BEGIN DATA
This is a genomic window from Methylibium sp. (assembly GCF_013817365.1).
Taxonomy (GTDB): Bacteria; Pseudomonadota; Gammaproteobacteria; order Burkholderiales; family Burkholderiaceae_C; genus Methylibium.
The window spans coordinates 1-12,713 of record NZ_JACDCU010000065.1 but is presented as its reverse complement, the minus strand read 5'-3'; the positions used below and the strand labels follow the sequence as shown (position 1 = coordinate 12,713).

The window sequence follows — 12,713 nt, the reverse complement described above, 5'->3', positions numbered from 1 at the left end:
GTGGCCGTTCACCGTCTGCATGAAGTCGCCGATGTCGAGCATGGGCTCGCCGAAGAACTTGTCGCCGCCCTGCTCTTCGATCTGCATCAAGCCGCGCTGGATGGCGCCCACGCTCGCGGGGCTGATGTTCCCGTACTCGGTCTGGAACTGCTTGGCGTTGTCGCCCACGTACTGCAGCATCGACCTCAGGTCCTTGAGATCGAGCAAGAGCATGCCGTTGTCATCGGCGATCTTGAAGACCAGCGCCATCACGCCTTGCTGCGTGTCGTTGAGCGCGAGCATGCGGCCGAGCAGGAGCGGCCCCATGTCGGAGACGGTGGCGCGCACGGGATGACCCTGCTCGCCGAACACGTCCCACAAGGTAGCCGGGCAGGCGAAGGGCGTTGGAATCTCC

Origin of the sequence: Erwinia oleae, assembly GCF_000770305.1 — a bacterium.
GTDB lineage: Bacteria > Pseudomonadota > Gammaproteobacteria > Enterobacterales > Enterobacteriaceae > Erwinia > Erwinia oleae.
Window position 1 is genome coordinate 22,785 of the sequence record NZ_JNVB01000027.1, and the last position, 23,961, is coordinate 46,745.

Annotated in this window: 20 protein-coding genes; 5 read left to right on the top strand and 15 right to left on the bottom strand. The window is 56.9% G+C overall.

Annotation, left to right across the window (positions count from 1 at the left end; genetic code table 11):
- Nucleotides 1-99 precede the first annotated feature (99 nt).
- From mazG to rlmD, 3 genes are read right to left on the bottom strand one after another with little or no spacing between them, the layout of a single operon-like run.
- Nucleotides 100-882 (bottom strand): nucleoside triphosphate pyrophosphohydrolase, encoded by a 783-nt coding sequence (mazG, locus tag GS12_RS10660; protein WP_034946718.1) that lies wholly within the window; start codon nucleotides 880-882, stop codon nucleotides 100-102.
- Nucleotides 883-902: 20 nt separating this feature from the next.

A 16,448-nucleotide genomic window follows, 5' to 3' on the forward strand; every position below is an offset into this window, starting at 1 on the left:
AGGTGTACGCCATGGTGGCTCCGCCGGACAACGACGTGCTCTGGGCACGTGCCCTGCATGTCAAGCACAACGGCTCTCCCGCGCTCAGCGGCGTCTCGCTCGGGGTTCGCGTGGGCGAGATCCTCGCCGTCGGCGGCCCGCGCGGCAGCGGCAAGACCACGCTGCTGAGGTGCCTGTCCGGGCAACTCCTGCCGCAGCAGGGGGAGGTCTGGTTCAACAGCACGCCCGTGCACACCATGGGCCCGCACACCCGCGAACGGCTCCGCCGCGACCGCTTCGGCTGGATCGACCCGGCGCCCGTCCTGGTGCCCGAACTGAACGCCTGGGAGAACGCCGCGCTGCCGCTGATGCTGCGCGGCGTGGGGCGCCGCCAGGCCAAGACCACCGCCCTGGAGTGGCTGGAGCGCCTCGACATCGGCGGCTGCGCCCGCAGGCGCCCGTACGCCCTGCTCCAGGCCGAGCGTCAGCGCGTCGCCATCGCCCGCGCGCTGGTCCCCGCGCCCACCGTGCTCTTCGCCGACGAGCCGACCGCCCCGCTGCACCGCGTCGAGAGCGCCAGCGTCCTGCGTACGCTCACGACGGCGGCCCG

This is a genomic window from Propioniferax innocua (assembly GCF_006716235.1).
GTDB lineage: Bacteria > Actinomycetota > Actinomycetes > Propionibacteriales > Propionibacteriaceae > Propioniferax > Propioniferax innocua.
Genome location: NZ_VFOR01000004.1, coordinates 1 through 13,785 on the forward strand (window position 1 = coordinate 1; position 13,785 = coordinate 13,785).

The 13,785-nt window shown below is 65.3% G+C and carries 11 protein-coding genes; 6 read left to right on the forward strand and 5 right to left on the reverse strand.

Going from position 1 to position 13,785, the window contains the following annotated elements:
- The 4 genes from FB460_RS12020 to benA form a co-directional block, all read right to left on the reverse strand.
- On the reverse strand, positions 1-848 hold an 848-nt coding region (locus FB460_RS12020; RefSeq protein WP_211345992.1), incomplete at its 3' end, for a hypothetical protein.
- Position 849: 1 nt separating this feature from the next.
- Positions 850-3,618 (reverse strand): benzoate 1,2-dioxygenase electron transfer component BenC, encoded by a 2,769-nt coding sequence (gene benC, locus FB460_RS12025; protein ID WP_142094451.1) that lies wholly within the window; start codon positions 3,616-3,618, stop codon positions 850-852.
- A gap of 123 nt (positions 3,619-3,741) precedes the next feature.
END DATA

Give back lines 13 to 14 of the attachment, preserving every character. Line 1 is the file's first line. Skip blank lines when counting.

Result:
- Nucleotides 100-882 (bottom strand): nucleoside triphosphate pyrophosphohydrolase, encoded by a 783-nt coding sequence (mazG, locus tag GS12_RS10660; protein WP_034946718.1) that lies wholly within the window; start codon nucleotides 880-882, stop codon nucleotides 100-102.
- Nucleotides 883-902: 20 nt separating this feature from the next.